(Reuters) - The city of Orlando, Florida, may buy the Pulse nightclub where 49 people were killed in June, and officials hope to turn it into a memorial to the victims of the deadliest mass shooting in modern U.S. history, the city’s mayor said on Tuesday.
Members of Orlando’s City Council are due to vote on Monday on whether to approve an agreement between the city and Pulse’s owner to purchase the dance club for $2.25 million.
“This location is now a permanent part of Orlando’s history. It’s the site of the most tragic event that has ever occurred in the city,” Orlando Mayor Buddy Dyer said in a statement.
“With the city owning the property, we can engage in a public process to determine the future of the Pulse property and building,” Dyer said.
Omar Mateen, a 29-year-old claiming allegiance to the Islamic State militant group, opened fire inside Pulse on June 12 before being killed by police after a three-hour standoff. Fifty-three people were also wounded.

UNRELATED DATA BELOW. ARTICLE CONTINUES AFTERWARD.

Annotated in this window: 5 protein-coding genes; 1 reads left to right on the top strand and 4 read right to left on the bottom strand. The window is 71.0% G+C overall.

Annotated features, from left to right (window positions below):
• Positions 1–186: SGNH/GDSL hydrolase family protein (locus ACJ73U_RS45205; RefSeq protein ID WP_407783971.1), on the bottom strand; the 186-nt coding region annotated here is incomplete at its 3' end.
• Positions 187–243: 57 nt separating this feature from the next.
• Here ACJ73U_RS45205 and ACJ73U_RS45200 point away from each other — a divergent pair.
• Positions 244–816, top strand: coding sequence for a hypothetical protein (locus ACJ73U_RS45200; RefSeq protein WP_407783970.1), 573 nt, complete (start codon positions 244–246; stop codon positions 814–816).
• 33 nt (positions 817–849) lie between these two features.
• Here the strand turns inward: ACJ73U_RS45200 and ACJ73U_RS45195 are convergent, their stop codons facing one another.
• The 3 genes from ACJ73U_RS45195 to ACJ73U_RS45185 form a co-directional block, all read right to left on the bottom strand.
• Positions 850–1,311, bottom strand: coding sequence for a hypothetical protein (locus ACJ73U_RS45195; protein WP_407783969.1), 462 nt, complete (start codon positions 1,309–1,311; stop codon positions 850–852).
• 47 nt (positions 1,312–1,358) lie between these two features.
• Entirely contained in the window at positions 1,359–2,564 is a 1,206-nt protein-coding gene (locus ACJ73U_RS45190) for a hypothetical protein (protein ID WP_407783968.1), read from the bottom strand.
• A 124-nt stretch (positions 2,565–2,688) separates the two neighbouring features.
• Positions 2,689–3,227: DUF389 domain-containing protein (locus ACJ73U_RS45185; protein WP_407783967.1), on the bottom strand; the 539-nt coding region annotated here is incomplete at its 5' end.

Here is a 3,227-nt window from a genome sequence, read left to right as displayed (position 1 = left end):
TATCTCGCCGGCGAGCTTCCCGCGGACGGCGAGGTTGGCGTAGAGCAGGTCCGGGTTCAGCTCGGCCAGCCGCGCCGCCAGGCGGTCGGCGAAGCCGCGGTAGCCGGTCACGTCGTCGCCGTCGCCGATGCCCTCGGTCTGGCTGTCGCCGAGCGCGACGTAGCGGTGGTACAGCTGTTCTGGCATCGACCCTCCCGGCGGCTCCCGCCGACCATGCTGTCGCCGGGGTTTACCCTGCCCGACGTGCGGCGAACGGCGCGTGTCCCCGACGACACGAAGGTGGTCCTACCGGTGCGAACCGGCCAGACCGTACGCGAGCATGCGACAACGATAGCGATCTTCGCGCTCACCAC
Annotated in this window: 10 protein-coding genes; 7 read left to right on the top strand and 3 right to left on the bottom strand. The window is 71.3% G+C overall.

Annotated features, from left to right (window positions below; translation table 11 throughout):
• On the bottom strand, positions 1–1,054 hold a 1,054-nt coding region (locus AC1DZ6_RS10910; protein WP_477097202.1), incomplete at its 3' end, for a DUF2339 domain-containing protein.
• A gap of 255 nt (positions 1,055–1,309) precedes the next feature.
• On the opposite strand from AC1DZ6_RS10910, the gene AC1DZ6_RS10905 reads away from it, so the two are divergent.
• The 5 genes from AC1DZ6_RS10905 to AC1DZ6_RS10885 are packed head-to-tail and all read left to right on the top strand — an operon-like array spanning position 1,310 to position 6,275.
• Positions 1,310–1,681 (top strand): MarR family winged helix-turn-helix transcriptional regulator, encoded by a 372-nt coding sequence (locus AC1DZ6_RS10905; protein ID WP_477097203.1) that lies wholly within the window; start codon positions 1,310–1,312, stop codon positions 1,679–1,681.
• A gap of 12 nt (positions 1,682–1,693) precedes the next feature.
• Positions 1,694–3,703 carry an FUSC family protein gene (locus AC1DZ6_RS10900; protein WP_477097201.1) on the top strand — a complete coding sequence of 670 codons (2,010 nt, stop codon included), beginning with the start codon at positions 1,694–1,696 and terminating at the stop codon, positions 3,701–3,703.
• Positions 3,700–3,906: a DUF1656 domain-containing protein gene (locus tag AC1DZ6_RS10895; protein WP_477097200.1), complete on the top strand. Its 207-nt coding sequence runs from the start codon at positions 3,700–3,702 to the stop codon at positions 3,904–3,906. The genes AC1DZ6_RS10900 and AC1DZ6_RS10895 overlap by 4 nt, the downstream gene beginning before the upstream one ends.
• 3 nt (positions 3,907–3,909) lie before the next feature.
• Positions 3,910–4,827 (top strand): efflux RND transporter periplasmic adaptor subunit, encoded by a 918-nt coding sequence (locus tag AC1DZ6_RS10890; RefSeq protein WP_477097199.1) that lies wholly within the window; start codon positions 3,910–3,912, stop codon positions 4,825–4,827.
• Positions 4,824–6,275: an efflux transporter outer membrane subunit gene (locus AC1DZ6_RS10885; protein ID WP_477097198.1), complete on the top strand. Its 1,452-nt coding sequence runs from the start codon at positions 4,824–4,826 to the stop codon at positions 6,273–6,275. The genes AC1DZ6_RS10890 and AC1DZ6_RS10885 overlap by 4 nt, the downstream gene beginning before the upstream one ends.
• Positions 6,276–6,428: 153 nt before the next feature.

If the council votes to approve the purchase, city officials will begin assessing their options before the sale closes on Dec. 30, according to Dyer’s statement.
Dyer said in a separate video posted on the city’s website on Tuesday that local officials do not know yet exactly what type of memorial will be created.
“We do know we want to maintain it as is for a period of time, 12 to 18 months, so that people from around the country and world who want to visit the site can do so,” Dyer said.
Reporting by Gina Cherelus in New York; Editing by Daniel Wallis and Cynthia Osterman